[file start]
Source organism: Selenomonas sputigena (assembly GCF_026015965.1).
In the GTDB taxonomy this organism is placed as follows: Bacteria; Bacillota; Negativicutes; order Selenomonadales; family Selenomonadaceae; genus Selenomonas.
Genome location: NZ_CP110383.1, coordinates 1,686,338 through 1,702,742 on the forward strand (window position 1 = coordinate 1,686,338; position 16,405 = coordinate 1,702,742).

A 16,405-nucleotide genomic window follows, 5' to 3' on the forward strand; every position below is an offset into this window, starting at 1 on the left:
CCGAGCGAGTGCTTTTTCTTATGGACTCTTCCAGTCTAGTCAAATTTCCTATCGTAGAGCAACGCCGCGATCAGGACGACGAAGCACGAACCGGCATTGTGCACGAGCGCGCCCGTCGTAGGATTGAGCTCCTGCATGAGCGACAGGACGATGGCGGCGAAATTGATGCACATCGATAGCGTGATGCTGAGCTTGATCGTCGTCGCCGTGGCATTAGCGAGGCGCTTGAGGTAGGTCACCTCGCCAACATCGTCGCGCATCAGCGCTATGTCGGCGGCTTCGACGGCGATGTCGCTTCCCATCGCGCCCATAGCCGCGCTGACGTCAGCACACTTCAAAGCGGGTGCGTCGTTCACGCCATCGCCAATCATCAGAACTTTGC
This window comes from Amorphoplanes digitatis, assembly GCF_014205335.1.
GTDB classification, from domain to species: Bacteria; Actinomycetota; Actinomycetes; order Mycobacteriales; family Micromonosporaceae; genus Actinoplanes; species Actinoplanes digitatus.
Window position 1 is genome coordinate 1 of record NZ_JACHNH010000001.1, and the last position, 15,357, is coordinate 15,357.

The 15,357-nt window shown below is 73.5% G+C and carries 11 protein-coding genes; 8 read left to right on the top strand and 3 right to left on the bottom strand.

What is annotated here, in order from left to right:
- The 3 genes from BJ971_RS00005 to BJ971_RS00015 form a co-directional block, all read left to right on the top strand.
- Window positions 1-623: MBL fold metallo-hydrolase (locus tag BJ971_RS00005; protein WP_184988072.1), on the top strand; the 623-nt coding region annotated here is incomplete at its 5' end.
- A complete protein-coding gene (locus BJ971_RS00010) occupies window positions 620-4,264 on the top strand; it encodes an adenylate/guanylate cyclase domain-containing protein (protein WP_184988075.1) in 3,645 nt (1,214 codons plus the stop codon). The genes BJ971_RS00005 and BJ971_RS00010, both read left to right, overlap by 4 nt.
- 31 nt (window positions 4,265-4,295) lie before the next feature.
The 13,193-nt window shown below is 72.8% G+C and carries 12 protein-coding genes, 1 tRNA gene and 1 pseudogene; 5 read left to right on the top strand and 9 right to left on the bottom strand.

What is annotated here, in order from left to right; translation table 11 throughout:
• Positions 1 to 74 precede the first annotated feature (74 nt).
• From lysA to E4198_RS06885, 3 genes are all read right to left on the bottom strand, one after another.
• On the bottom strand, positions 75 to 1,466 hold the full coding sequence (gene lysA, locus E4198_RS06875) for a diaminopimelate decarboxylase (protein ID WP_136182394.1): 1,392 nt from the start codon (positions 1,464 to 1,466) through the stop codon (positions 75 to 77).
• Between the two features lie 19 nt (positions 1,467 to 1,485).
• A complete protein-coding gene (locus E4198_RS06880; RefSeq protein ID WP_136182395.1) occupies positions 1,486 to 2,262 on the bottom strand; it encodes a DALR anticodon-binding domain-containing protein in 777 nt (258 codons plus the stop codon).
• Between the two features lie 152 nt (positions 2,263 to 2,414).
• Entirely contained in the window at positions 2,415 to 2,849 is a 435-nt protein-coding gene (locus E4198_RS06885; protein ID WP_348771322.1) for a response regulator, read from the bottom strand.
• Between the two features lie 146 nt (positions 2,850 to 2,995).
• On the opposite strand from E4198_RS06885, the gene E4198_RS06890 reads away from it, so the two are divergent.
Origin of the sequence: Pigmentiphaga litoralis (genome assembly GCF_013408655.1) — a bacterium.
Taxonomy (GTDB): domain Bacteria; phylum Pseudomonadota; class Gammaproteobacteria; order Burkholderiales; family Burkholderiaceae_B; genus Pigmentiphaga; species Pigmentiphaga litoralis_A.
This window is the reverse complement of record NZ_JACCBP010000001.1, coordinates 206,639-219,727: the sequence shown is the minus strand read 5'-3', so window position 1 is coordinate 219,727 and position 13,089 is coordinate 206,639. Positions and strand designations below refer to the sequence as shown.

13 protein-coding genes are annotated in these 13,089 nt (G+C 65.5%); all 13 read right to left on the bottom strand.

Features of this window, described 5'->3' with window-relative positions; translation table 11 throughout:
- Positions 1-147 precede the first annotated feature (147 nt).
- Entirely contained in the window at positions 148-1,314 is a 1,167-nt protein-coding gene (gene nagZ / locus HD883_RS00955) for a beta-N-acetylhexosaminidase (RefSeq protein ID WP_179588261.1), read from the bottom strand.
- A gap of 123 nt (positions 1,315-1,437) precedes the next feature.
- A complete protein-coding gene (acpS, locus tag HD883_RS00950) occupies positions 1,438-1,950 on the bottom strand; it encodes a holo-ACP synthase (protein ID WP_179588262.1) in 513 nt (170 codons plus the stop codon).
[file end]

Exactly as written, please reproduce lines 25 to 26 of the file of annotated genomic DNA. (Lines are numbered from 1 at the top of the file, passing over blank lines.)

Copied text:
• On the opposite strand from E4198_RS06885, the gene E4198_RS06890 reads away from it, so the two are divergent.
Origin of the sequence: Pigmentiphaga litoralis (genome assembly GCF_013408655.1) — a bacterium.